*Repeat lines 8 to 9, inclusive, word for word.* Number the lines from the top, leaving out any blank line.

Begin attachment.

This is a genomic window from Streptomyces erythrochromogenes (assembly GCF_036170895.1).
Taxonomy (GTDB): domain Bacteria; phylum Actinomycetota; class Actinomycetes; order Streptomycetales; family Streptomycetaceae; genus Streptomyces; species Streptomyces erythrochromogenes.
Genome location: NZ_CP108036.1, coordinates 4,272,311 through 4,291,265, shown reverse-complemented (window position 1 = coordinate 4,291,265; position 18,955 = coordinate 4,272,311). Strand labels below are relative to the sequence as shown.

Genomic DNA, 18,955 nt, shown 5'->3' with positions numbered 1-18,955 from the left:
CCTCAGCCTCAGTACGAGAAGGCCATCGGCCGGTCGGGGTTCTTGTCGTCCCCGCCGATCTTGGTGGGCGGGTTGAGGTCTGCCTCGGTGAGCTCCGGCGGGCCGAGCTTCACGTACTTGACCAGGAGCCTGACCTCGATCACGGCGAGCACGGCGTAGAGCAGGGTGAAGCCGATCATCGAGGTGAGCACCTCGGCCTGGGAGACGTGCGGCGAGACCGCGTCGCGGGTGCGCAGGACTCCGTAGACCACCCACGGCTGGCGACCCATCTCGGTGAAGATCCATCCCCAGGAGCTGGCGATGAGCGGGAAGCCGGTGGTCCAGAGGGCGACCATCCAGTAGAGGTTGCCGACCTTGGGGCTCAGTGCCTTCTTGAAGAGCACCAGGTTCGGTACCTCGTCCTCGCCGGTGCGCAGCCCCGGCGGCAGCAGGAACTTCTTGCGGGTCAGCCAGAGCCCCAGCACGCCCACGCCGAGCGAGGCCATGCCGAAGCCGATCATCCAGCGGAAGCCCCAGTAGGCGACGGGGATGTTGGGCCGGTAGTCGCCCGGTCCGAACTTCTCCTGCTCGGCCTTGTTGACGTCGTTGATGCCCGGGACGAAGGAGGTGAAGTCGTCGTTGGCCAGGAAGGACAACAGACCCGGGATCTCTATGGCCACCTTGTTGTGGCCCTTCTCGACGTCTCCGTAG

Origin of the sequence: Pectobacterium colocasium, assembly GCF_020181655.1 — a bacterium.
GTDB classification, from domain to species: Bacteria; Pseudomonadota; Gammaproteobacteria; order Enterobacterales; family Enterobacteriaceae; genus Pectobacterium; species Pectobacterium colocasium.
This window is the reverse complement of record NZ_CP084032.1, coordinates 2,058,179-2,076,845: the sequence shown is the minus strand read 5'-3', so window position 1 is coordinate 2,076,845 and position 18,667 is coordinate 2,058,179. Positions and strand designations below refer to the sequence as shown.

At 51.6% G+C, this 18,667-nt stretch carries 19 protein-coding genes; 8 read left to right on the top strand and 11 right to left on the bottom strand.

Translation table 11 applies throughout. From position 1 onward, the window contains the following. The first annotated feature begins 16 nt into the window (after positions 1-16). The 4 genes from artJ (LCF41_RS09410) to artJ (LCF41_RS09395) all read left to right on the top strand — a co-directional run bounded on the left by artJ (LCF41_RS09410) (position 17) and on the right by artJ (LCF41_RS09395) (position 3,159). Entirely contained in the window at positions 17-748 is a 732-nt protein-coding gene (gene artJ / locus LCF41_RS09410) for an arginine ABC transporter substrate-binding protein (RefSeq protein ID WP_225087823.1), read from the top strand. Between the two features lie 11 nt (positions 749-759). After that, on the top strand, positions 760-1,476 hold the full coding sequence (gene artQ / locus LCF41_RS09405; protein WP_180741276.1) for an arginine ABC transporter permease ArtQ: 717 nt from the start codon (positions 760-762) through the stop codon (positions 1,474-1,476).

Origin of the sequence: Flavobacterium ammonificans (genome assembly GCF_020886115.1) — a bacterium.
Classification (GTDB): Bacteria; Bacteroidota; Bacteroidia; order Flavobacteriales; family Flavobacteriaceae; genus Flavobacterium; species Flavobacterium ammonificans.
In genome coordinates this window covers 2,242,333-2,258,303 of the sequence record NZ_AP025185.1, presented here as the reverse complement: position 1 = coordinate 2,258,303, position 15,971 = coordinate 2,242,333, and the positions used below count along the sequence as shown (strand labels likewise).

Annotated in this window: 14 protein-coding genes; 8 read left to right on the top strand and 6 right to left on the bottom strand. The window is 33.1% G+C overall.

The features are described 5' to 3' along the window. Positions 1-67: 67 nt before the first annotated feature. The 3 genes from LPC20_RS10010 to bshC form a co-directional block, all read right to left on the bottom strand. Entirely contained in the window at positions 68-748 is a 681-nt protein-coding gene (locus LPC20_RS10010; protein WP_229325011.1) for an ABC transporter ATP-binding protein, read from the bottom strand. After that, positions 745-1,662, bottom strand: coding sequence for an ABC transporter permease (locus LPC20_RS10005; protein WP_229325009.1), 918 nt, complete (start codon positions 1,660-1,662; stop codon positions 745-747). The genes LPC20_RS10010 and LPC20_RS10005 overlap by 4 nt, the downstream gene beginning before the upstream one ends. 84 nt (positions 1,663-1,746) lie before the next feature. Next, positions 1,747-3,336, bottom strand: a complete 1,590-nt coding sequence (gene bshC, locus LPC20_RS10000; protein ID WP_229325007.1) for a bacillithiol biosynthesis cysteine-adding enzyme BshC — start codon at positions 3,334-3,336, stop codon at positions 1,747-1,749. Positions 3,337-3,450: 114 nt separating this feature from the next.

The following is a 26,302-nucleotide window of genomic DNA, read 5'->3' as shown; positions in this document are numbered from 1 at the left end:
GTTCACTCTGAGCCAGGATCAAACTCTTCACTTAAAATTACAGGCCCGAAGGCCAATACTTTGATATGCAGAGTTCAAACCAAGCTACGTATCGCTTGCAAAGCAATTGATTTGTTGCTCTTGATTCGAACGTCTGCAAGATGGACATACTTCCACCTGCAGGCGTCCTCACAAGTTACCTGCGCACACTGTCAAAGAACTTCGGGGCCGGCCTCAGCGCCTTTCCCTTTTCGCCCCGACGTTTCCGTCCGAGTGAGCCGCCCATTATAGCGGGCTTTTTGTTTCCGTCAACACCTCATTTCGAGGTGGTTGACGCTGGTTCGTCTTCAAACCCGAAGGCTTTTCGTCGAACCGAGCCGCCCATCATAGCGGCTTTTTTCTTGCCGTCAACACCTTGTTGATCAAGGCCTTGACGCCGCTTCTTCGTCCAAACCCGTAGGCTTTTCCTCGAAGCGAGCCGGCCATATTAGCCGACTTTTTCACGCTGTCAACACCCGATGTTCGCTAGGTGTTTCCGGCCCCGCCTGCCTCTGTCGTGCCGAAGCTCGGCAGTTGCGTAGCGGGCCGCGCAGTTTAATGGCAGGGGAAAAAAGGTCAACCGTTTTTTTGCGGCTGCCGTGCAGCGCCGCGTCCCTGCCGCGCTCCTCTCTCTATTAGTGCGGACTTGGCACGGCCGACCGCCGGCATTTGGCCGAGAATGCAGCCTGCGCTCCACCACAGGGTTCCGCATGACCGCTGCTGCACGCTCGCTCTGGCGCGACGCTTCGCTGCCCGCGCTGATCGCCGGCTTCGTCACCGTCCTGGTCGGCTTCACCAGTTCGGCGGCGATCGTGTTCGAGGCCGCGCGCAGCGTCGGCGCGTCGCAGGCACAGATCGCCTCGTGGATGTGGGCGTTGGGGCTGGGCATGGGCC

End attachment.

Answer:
This window is the reverse complement of record NZ_CP084032.1, coordinates 2,058,179-2,076,845: the sequence shown is the minus strand read 5'-3', so window position 1 is coordinate 2,076,845 and position 18,667 is coordinate 2,058,179. Positions and strand designations below refer to the sequence as shown.

At 51.6% G+C, this 18,667-nt stretch carries 19 protein-coding genes; 8 read left to right on the top strand and 11 right to left on the bottom strand.